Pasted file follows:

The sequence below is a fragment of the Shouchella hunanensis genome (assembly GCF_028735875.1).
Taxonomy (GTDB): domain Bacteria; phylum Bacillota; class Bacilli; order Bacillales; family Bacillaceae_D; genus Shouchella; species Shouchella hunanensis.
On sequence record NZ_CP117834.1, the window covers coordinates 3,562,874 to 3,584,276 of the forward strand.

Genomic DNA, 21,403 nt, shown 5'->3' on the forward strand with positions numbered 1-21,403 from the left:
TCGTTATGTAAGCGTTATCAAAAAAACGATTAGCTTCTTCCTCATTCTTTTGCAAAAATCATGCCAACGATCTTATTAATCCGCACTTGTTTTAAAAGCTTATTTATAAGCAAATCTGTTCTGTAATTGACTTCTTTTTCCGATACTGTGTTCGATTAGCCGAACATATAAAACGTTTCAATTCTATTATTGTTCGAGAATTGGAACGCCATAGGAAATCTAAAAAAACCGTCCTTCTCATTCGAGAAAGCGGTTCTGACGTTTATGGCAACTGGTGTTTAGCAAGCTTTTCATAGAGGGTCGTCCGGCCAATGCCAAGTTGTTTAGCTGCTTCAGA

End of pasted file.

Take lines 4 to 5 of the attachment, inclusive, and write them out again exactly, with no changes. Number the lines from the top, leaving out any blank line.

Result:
Genomic DNA, 21,403 nt, shown 5'->3' on the forward strand with positions numbered 1-21,403 from the left:
TCGTTATGTAAGCGTTATCAAAAAAACGATTAGCTTCTTCCTCATTCTTTTGCAAAAATCATGCCAACGATCTTATTAATCCGCACTTGTTTTAAAAGCTTATTTATAAGCAAATCTGTTCTGTAATTGACTTCTTTTTCCGATACTGTGTTCGATTAGCCGAACATATAAAACGTTTCAATTCTATTATTGTTCGAGAATTGGAACGCCATAGGAAATCTAAAAAAACCGTCCTTCTCATTCGAGAAAGCGGTTCTGACGTTTATGGCAACTGGTGTTTAGCAAGCTTTTCATAGAGGGTCGTCCGGCCAATGCCAAGTTGTTTAGCTGCTTCAGA